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Wet winter causes Central Coast sudden oak death cases to skyrocket

Bree Zender
Oak trees near Santa Ynez, California.

A newly-released UC Berkeley study followed cases of sudden oak death (SOD) in California and found levels of the pathogen that cause the disease in oak trees has tripled in the last year.
Matteo Garbelotto is a Forest Pathology Specialist at UC Berkeley. He is the founder of the study, which used volunteers to collect data. Garbelotto said the increases of the pathogen are caused by the recent wet and windy winters.

The biggest change, he said, is in the Carmel Valley in Monterey County, where SOD is spreading to more urban areas.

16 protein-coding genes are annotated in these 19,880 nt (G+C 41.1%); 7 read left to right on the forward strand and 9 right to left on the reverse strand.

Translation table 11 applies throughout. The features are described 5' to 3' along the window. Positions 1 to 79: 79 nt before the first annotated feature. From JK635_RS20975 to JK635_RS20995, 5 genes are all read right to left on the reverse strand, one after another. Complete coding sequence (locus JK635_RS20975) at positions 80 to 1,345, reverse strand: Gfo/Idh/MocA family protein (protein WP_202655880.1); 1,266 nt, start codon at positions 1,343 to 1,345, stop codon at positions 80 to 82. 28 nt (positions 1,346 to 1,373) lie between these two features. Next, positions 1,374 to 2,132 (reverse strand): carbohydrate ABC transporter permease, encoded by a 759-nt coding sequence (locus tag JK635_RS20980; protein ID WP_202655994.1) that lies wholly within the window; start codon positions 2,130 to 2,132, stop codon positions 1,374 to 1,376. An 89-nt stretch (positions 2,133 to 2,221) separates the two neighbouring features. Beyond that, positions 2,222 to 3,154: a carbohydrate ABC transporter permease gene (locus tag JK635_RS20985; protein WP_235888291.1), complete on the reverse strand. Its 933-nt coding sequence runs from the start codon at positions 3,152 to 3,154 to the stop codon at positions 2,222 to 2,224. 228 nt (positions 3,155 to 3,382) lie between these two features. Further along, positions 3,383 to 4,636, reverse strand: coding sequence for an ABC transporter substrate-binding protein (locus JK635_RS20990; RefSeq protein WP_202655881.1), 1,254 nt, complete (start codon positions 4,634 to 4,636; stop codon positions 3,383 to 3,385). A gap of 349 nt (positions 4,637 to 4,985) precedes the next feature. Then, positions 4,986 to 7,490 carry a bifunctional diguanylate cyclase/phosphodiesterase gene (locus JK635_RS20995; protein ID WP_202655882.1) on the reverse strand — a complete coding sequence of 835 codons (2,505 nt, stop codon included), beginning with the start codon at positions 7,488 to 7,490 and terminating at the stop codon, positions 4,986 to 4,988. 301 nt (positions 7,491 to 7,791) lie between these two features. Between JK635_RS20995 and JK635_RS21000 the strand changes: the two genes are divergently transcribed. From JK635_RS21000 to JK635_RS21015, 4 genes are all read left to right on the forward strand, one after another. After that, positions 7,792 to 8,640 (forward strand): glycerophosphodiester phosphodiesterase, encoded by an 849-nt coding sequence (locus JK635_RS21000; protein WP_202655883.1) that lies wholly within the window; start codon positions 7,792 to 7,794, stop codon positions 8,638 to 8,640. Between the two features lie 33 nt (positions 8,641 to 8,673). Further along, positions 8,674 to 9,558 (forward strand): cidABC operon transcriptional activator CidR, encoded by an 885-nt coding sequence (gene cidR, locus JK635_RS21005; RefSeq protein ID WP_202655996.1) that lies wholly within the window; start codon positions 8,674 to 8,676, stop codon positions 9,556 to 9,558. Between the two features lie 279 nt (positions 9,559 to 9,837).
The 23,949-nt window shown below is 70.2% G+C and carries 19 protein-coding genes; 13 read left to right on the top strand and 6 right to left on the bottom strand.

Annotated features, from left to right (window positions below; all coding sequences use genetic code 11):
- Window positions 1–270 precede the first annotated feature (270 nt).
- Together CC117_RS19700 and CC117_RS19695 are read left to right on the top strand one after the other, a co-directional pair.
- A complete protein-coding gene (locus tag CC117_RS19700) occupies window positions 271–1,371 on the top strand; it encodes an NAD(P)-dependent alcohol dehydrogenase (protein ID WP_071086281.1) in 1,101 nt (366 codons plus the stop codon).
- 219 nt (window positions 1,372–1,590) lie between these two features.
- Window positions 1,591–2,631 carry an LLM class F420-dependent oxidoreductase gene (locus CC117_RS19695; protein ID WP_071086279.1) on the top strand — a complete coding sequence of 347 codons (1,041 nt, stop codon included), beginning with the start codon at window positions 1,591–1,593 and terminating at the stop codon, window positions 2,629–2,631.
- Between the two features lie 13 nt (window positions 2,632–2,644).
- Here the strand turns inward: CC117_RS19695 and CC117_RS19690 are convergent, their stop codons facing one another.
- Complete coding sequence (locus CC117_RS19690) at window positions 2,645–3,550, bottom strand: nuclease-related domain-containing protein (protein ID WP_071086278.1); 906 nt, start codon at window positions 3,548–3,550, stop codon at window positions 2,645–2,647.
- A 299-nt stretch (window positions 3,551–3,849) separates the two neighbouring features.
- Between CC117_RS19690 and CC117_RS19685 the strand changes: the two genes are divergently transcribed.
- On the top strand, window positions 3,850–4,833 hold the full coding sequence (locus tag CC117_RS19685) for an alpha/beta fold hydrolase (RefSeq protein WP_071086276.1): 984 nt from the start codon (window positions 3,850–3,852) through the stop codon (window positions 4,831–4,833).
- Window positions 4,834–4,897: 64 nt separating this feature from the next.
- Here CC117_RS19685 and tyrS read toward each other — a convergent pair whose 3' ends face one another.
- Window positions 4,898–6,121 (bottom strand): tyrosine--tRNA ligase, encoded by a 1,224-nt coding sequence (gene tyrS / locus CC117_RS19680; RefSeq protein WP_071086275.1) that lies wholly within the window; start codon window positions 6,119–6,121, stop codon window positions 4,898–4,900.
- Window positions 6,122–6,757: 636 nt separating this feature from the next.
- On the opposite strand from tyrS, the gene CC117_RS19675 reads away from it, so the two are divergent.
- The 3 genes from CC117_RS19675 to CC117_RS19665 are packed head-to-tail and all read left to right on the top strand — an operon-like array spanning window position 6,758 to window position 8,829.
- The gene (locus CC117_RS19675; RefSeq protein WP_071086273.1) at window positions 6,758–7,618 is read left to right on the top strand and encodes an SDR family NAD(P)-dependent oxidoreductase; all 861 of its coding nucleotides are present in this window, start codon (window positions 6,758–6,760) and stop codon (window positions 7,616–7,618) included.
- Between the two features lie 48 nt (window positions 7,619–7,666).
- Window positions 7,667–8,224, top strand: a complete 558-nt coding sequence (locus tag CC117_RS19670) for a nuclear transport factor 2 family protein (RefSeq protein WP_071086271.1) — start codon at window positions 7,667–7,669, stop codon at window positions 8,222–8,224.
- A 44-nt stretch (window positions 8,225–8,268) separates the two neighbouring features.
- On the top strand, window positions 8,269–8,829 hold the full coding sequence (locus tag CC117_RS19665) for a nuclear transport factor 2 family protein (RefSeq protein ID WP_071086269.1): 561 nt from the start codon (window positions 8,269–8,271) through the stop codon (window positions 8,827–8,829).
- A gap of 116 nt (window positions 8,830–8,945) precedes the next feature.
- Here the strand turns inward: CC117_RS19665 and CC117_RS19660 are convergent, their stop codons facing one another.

"[For twenty years, Big Sur] has consistently had the "worst amount of infections," Garbelotto said.


However San Luis Obispo County is once again in the clear of detectable cases. Garbelotto said the last year’s study tested several false positives of the disease, and this year’s study proved them unfounded.


He said it's difficult to detect the disease, because it infects the tree through its bark for many years before the tree actually dies.


"And we only perceive the very last stage. And the last stage could last as little as six weeks,” Garbelotto said. “That's why it's called sudden oak death, because visually, all of a sudden we see the entire tree drying out."


Garbelotto said next year’s study will again focus on San Luis Obispo County because with so many nearby areas infected, the county is high risk for SOD. The study will take place when the symptoms are most prevelant, in the springtime.


Head to sodblitz.org to find ways to participate in data collection.


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